No Questions about Hyderabad: The Dean’s Take
- Syed Akbaruddin, Dean – Kautilya School of Public Policy
I never thought I would ever come back to Hyderabad. When I left in 1985, the city of my upbringing, the not-so-big city at the time, was something I was eager to leave behind in the quest to be a global nomad. After 35 years I am back. Now, a Rip Van Winkle-like figure, I realize that the dusty lanes have been converted into expressways, and the neighbourhood shops have evolved into swanky malls. The quintessential heart of the city of pearls though remains as it was. Along with its neighbour Bengaluru, Hyderabad has grown as a centre for information technology, a pharma hub and a boomtown attracting global investments. Still, the Ganga Jamuna Tehzeeb, a confluence of composite culture, the essence, the ‘Khusbhoo’ of the city, is still strong.
As a ‘Hyderabadi’ who lived mainly outside the city, any reminder of the magic of Hyderabad, any reference would make my day. Ah, Hyderabad – my hometown! Of Course, I regularly saw references to the city in a document at the United Nations. If you guessed what I am alluding to, you deserve a commendation.
It is the notification about the agenda of the United Nations Security Council. There figures the so-called ‘Hyderabad Question’. It is in a list of items that need to be addressed as threats to international peace and security. Till then I had not realized that it warrants such global attention.
The ‘Hyderabad Question’ came on the agenda in September 1948, i.e., 73 years ago. It was last considered by the Security Council 72 years ago in May 1949. It remains a ‘matter’ that the Security Council is ‘seized of.’ The item pre-dates my birth, though I am already a senior citizen. It never was a topic discussed at the UN during my decades as a diplomat. Yet, it remains on the ‘active’ agenda. Take a look at the agenda listed in January 2021. Hyderabad finds a mention at No:54.
For the genesis of this story, consult the Repertoire. It is the official source of information about the practice of the UN Security Council. Check it out here. Now that you have the background consider whether the situation in Hyderabad poses any threat to international peace and security? Or is it merely a reflection of how blind to ground realities some arcane diplomatic practices are? Instantly, you will conclude that Hyderabad has long left the situation of 1948 behind. None here live frozen in that era.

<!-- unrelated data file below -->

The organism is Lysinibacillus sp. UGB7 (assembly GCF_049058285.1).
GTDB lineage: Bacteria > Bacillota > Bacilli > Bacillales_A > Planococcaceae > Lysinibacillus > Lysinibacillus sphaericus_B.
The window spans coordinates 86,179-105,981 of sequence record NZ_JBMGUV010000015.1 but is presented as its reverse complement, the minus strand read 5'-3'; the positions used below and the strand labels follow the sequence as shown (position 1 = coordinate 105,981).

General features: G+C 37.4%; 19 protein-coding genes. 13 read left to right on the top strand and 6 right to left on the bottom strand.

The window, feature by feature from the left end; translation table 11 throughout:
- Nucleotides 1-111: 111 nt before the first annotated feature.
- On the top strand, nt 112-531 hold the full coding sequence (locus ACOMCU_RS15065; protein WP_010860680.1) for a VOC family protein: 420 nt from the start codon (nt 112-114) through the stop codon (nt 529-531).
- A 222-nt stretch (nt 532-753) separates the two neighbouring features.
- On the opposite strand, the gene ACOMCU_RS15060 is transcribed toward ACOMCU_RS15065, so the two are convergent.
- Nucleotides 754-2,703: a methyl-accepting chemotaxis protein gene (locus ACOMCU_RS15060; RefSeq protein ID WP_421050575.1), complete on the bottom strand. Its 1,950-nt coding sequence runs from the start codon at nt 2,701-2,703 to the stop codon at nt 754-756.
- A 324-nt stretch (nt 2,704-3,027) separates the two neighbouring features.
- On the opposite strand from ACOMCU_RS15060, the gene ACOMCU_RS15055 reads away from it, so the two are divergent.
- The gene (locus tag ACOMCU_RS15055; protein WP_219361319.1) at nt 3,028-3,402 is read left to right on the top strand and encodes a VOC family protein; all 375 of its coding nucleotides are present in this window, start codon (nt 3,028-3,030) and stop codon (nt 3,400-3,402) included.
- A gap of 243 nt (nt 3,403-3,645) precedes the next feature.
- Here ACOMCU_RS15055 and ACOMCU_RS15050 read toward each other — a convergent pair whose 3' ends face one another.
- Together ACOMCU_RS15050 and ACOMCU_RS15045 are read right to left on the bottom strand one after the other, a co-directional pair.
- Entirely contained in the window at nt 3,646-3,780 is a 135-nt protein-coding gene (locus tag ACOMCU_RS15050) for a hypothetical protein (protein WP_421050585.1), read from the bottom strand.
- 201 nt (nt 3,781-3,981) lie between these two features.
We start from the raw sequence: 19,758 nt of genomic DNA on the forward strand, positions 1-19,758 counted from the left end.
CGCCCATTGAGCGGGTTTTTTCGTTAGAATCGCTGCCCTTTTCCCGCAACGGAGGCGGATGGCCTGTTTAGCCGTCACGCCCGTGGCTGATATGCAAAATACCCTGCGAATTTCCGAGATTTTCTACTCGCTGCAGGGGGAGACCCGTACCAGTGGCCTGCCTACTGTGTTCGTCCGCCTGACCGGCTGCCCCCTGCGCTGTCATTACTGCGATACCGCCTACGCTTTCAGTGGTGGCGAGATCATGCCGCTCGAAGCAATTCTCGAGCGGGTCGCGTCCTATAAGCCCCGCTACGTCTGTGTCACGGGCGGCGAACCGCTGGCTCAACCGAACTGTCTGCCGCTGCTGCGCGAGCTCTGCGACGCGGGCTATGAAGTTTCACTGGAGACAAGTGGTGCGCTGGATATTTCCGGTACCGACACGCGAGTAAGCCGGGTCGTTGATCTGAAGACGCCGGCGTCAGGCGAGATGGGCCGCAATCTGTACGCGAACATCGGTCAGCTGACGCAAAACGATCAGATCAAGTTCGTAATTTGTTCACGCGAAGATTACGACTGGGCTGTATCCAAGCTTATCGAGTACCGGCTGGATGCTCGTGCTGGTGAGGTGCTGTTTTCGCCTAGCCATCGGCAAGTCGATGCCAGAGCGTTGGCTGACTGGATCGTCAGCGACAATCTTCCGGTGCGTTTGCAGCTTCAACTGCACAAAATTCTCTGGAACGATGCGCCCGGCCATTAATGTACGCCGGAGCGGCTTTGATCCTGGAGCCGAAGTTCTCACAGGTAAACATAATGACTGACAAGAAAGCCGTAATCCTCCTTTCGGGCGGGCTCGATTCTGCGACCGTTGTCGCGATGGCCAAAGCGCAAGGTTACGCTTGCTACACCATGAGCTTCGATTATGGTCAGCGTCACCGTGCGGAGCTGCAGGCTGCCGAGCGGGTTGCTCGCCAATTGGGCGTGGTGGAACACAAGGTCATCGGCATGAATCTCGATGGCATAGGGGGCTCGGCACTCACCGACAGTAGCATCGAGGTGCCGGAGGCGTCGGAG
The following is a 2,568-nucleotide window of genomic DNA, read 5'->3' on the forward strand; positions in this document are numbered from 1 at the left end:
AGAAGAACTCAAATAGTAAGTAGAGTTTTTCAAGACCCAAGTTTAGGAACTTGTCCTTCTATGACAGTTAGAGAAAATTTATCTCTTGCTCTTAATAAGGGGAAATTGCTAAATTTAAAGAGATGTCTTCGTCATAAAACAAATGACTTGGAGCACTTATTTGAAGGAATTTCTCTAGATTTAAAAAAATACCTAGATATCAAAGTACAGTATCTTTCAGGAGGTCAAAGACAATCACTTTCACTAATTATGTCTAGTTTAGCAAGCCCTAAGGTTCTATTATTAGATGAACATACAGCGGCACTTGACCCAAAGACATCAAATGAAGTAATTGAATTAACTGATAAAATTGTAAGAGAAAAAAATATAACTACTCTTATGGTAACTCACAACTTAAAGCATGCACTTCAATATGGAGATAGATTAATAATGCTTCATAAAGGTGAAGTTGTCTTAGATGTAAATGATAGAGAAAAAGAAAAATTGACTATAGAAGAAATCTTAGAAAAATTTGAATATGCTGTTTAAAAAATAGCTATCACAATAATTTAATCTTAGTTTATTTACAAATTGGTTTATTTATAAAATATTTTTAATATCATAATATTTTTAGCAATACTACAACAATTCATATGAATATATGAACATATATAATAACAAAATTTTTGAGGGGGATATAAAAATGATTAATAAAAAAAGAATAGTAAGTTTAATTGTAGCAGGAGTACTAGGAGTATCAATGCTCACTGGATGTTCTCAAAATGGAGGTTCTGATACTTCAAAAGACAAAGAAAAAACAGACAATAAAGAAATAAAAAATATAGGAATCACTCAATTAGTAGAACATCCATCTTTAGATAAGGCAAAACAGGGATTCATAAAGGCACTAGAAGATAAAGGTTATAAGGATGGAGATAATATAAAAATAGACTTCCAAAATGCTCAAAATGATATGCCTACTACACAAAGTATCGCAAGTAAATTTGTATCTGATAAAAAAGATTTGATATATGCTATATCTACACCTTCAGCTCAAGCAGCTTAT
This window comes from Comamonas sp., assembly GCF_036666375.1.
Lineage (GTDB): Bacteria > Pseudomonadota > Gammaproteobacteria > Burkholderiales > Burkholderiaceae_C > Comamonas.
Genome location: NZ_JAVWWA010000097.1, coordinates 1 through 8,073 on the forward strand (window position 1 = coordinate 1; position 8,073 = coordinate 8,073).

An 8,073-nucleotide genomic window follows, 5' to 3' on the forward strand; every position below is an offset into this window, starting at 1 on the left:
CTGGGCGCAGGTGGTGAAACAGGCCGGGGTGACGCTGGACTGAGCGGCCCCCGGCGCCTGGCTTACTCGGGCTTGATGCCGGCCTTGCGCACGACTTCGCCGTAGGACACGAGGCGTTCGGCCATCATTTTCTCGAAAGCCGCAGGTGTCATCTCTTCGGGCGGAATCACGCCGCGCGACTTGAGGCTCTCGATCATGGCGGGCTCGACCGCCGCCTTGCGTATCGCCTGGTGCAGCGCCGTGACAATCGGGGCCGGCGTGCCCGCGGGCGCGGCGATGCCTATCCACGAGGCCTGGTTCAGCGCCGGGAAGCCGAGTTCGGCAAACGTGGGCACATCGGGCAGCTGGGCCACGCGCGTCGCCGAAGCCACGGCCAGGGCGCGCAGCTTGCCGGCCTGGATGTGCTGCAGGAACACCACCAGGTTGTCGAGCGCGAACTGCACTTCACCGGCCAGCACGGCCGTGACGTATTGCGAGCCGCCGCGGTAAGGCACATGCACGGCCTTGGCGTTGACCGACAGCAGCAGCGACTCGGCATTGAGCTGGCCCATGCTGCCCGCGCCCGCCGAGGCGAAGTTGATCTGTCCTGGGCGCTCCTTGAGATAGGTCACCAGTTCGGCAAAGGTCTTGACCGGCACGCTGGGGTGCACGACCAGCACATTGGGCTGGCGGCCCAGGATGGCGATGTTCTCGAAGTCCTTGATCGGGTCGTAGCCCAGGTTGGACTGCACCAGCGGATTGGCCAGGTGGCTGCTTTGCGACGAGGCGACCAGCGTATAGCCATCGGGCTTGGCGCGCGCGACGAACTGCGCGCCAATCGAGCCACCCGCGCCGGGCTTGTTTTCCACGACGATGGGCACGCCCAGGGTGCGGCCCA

Yet, the representative of a single country annually writes to the UN Secretary-General requesting to keep the matter on the agenda. It is just a case of an envious neighbour. Midnight’s other child could not stop Hyderabad’s integration into the Indian Union in 1948 (read V.P. Menon’s The Integration of the Indian States) and then lost its legal claim to the frozen Hyderabad Funds in a UK Court more than 70 years later (read the judgment by Mr. Justice Marcus Smith). Nonetheless, it clings to the fiction of the ‘Hyderabad Question’ and wants its continuance on the agenda. No one else bothers. Let’s not waste time rummaging through the dustbin of history. You’ve got the context.
There’s a subtext too. I shared this nugget of the follies of diplomatic practice as an example of how we at Kautilya will help you with the learning process. We will show you how to dig deep, but also how to sift the grain from the chaff. We will explain how ground realities change, but practice takes time to follow, and theory is way behind in catching up. That’s how we will approach the entire gamut of issues that encompass the term Public Policy. Welcome to Kautilya’s space for discussion and debate. It is a space to learn together and from each other. Everyone can respond or share their own stories and views. Let the conversations begin.